Tuesday, March 5, 2013

Which direction should you go?

When the phone rings at 3:00 a.m. you know it's not going to be good. We peed, dressed at lightning speed and sped to the emergency room. I was greeted by my son's dad and his wife, and also my son's new bride. A headline blurb was all I needed from any of them. I had to get to my son. I darted down the hall past an open door where a young man my son's age lay on an exam table with a butcher knife plunged into his bare chest, the eight inch handle exposed.

I recoiled, grabbed my own chest and ran to my son who had serious internal injuries from a motorcycle accident he'd had as he was coming home from his night shift. He wiped out thirty feet of highway fencing. He looked at me with tears in his eyes and said, "Mom, Rose came to me as I lay on the side of the road before the ambulance arrived. She said I was going to be okay."

My late friend, Rose, who had recently passed away, had been our next door neighbor. She'd been like another mother to my son. The doctor said his very expensive helmet prevented him from having brain injury. My son made a full recovery, but I wonder about that boy with the butcher knife. I am convinced that my late friend cradled my son's head as he lay on the pavement.

What I just wrote is true. It is intense reading. I took the reader right along with me on that journey. If I were writing a book, this would be okay, but when you write a personal essay you have to tighten your focus. I wrote specifically about my son's accident and his "experience" for a religious anthology and the story was selected and published.

Writers, keep in mind that you have to write for your reader and target your market. There are several stories embedded within my story. I could write about ER cases, motorcycle helmets, heavenly signs or dumb kids who return to motorcycle riding and worry the heck out of their mothers.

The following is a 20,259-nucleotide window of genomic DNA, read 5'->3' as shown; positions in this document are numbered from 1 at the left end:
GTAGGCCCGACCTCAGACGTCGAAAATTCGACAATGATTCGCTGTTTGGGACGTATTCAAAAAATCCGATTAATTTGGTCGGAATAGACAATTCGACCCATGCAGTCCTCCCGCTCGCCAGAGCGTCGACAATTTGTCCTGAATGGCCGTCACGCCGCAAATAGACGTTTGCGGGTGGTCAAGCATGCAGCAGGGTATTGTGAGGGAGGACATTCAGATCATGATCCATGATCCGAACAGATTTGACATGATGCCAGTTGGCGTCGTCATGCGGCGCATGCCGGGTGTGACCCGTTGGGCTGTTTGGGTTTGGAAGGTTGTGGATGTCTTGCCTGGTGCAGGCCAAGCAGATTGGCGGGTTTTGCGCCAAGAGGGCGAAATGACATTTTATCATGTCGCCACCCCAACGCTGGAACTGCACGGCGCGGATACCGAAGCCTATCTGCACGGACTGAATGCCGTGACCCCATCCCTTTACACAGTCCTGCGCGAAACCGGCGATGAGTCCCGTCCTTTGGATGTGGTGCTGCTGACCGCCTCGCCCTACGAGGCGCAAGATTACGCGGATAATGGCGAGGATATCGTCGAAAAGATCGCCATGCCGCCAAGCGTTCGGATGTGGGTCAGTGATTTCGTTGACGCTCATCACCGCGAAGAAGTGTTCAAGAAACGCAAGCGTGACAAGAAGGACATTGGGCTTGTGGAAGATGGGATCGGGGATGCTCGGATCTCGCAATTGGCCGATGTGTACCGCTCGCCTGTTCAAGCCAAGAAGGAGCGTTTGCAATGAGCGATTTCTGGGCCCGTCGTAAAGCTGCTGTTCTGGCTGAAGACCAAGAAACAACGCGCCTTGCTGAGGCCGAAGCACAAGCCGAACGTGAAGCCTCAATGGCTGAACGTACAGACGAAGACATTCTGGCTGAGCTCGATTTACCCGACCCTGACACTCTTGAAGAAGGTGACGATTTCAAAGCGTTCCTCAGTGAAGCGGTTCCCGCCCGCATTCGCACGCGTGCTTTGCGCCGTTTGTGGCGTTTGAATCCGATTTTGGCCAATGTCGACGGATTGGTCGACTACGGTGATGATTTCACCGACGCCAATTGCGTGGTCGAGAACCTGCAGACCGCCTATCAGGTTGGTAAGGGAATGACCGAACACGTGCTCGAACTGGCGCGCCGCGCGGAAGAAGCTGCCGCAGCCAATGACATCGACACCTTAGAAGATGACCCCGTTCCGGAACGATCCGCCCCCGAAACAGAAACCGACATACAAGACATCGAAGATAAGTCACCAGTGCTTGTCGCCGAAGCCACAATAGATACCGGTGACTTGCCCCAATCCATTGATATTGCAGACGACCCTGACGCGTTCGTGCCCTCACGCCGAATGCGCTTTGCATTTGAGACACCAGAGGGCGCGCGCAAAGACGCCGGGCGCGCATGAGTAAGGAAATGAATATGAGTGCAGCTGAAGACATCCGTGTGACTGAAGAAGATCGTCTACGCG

One more thing, blog readers, did I provide you with enough information, or did I leave you hanging by asssuming that my one reference (his new bride) would be enough of a hint to allow my followers to know this happened almost fifteen years ago? Consider that some of your readers do not know your circumstances or family, so again, you must write to inform your reader.

I hope you don't think I'm lecturing or preaching to the choir. Thanks for reading. I am waiting for my 200th follower.

14 comments:

c-c-hall.com said...

I think it's okay to preach a little bit--you certainly know how to craft a story--and the choir can always use good tips. :-)

Susan said...

Very intense writing, Linda. I'm so glad your son survived. We'll never know about the guy with the butcher knife in his chest. Susan

Terri Tiffany said...

You write so well and all your publications prove that! Love your style,

Dianne said...

this is so compelling, I was holding my breath
I could see the ER setting

If I didn't already follow you, I'd be your 200th :)

Bookie said...

Very interesting this morning...but hard for a mother to read too!

Joanne Noragon said...

You didn't address Rose and the "experience." I'm sorry the word is in quotes. It happened.

Alice said...

I assumed the story was shorter due to the lesson at the end. It was a page turner but I wanted to hear more-more about a mother’s worst fear (the call), more about angel Rose, more about the boy’s condition. Like cars that slow down at an accident even though they really don’t want to see anything bad), I wanted more. Not mentioning the wife again didn’t bother me since your main concern would be your flesh and blood.

Daisy said...

That was intense writing and well-crafted too. Your examples make good points for anyone who wants to be a writer too.

K9friend said...

Your points are right on.
That's certainly one very Mom-scary story!

Pat
Critter Alley

Sioux said...

I wonder...Does it matter if the reader knows that this happened 15 years ago? The reader could assume it happened last week/last month/last year and it wouldn't change the impact of the story...at least I don't think it would...

Mevely317 said...

This is SO good, Linda!!!
Being a relatively new follower, I didn't catch the "new bride" clue. Just the same, I was hooked from the first sentence. (No good ever comes from calls in the middle of the night, and I suspect everyone can relate!)

Susan said...

p.s. on Tuesday....Thanks for stopping by, Linda. susan

Tammy said...

Touching story! I'm so glad he's well!!!

Janet, said...

good post...and I notice you now have more than 200 followers!